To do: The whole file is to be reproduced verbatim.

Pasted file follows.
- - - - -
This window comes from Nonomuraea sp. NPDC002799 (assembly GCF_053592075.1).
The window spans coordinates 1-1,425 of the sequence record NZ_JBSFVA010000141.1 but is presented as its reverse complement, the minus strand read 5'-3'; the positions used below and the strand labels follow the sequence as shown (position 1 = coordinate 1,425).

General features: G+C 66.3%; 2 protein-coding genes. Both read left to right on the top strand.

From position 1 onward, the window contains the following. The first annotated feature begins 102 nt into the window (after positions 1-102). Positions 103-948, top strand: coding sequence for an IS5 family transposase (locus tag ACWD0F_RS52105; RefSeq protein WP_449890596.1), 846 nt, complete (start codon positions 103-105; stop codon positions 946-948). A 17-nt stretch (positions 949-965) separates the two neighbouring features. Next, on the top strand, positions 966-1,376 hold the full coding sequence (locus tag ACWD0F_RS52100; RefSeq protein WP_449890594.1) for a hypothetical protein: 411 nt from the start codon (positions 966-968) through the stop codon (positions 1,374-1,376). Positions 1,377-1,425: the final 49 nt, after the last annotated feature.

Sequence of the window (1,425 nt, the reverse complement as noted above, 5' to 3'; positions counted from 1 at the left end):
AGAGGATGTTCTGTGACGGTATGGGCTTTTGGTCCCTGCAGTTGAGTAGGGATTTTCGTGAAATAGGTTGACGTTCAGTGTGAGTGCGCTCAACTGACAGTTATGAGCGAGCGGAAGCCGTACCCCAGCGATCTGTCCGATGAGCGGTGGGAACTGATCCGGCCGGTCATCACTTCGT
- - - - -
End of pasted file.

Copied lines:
This window comes from Nonomuraea sp. NPDC002799 (assembly GCF_053592075.1).
The window spans coordinates 1-1,425 of the sequence record NZ_JBSFVA010000141.1 but is presented as its reverse complement, the minus strand read 5'-3'; the positions used below and the strand labels follow the sequence as shown (position 1 = coordinate 1,425).

General features: G+C 66.3%; 2 protein-coding genes. Both read left to right on the top strand.

From position 1 onward, the window contains the following. The first annotated feature begins 102 nt into the window (after positions 1-102). Positions 103-948, top strand: coding sequence for an IS5 family transposase (locus tag ACWD0F_RS52105; RefSeq protein WP_449890596.1), 846 nt, complete (start codon positions 103-105; stop codon positions 946-948). A 17-nt stretch (positions 949-965) separates the two neighbouring features. Next, on the top strand, positions 966-1,376 hold the full coding sequence (locus tag ACWD0F_RS52100; RefSeq protein WP_449890594.1) for a hypothetical protein: 411 nt from the start codon (positions 966-968) through the stop codon (positions 1,374-1,376). Positions 1,377-1,425: the final 49 nt, after the last annotated feature.

Sequence of the window (1,425 nt, the reverse complement as noted above, 5' to 3'; positions counted from 1 at the left end):
AGAGGATGTTCTGTGACGGTATGGGCTTTTGGTCCCTGCAGTTGAGTAGGGATTTTCGTGAAATAGGTTGACGTTCAGTGTGAGTGCGCTCAACTGACAGTTATGAGCGAGCGGAAGCCGTACCCCAGCGATCTGTCCGATGAGCGGTGGGAACTGATCCGGCCGGTCATCACTTCGT